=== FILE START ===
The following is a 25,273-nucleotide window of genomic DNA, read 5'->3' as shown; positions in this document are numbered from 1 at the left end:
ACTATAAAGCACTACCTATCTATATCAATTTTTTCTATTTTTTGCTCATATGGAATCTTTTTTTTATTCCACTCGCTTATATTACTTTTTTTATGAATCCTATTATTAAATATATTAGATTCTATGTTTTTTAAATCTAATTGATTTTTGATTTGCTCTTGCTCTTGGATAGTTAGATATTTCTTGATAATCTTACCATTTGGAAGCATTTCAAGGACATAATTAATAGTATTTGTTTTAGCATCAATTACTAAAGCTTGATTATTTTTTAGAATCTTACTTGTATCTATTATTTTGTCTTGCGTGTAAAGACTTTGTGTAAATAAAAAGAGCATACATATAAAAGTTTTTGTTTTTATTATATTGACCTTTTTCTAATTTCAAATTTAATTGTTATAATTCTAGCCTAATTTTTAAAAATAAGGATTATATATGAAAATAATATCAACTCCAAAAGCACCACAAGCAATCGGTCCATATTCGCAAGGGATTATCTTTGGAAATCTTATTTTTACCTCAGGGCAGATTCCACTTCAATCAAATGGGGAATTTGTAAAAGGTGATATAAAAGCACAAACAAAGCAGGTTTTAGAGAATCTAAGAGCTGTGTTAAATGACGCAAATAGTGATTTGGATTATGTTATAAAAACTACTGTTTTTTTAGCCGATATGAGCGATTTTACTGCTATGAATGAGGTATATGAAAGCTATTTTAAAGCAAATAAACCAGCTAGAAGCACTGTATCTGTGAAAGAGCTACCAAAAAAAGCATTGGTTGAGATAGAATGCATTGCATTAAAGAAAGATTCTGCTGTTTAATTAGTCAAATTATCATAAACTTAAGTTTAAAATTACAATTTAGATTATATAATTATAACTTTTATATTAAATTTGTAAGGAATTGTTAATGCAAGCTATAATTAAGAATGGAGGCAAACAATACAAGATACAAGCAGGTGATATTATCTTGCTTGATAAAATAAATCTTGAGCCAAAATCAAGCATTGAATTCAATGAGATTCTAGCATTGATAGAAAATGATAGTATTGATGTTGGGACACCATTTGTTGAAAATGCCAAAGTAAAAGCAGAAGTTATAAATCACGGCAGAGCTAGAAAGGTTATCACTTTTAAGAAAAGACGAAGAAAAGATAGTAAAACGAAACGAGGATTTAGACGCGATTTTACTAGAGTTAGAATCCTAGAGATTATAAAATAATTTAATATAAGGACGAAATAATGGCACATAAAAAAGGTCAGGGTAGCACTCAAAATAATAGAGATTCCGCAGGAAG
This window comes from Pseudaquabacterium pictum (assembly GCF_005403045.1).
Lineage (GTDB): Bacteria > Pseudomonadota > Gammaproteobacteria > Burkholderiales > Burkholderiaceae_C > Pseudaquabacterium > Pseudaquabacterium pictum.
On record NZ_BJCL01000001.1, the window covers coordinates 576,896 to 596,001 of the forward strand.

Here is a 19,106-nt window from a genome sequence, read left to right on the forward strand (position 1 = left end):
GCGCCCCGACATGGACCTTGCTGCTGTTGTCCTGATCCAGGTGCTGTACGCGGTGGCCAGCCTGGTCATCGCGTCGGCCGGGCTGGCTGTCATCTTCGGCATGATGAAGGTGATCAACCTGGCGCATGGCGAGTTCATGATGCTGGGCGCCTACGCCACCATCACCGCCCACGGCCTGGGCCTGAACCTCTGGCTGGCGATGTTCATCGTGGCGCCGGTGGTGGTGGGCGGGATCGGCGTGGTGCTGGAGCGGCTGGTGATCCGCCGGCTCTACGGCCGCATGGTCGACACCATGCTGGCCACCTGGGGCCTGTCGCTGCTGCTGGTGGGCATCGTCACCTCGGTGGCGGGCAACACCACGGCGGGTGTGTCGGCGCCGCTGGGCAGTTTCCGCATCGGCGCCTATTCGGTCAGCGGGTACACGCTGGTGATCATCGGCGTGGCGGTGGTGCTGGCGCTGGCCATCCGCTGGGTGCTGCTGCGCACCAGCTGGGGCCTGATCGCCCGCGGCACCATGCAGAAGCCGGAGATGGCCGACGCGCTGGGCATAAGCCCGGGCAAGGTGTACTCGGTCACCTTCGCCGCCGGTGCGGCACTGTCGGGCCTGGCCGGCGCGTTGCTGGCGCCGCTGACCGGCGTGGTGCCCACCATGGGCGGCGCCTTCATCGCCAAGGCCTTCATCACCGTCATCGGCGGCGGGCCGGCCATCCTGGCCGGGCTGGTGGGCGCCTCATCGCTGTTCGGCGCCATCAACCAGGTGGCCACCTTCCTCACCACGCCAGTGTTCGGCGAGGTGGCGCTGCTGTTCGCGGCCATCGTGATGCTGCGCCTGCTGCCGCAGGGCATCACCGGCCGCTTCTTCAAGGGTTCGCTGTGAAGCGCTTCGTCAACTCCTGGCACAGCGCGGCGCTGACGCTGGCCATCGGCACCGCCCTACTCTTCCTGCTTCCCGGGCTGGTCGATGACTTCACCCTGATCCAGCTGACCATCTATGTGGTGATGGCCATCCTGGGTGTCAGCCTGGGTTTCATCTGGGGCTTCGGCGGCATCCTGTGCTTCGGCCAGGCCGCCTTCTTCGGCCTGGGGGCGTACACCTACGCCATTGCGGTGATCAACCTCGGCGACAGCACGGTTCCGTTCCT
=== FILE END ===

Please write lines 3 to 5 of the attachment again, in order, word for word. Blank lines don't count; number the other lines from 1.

This window comes from Pseudaquabacterium pictum (assembly GCF_005403045.1).
Lineage (GTDB): Bacteria > Pseudomonadota > Gammaproteobacteria > Burkholderiales > Burkholderiaceae_C > Pseudaquabacterium > Pseudaquabacterium pictum.
On record NZ_BJCL01000001.1, the window covers coordinates 576,896 to 596,001 of the forward strand.